The National Journal released the rankings last week, but Rep. Jim Himes, D-4th District, touted the findings Wednesday. A look at 2013 votes by the journal placed Himes as the 130th most liberal of the 432 sitting members of the House of Representatives. That’s 200 Democrats and 232 Republicans.
“Good ideas aren’t liberal or conservative — they are the right choice. I have always been willing to reach across the aisle, and National Journal’s ratings are a testament to my less partisan approach,” Himes said in a statement.
On economic issues, Himes is the most moderate in the Connecticut delegation, rated “more conservative” than 39 percent of the House. He’s also the most conservative in the delegation when it comes to social issues — 28 percent of House members were more liberal than Himes. But Himes, born in Peru, was most liberal in Connecticut’s all-Democratic delegation when it came to foreign affairs.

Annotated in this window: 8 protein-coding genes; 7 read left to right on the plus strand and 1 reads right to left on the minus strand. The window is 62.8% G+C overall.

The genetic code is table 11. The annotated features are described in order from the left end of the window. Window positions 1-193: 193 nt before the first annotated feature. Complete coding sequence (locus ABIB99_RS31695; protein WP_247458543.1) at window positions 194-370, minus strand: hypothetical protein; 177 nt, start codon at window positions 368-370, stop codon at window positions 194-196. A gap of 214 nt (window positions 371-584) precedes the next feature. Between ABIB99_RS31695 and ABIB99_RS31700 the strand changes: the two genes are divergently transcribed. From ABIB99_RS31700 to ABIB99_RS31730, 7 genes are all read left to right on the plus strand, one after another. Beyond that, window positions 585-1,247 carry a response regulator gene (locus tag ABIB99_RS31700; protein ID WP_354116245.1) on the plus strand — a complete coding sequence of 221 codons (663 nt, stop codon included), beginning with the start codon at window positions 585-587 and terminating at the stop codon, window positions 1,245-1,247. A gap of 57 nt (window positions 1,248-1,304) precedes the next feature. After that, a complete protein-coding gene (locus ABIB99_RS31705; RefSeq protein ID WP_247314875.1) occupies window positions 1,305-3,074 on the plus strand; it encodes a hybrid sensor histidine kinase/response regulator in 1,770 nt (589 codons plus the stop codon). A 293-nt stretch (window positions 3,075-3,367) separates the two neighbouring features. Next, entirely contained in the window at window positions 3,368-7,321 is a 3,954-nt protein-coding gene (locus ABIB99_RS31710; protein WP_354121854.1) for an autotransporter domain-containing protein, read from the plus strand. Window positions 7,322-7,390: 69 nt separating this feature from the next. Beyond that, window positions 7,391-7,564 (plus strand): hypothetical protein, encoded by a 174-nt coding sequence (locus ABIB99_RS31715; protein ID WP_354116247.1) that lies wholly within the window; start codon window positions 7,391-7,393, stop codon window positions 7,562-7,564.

Although Himes is burnishing his moderate credentials, it’s Rep. Elizabeth Esty, D-5th District, who was ranked the most moderate in the delegation. National Journal ranked Esty the 140th most liberal in the House. That’s because Esty had a much more conservative ranking than Himes when it came to foreign affairs, even though she was slightly more liberal than Himes on economic and social issues.
Although some Connecticut lawmakers are considered staunch liberals, none of the House members made it to the top 50 liberal member list. (On the Senate side, thought Sen. Chris Murphy, D-Conn., tied for 1st place among liberals and Sen. Richard Blumenthal, D-Conn., tied for 5th place.)
Rep. Rosa DeLauro, D-3rd District, was ranked the 51st most liberal member of the House. Rep. John Larson, D-1st District, was 70th and Rep. Joe Courtney, D-2nd District, was ranked 112th.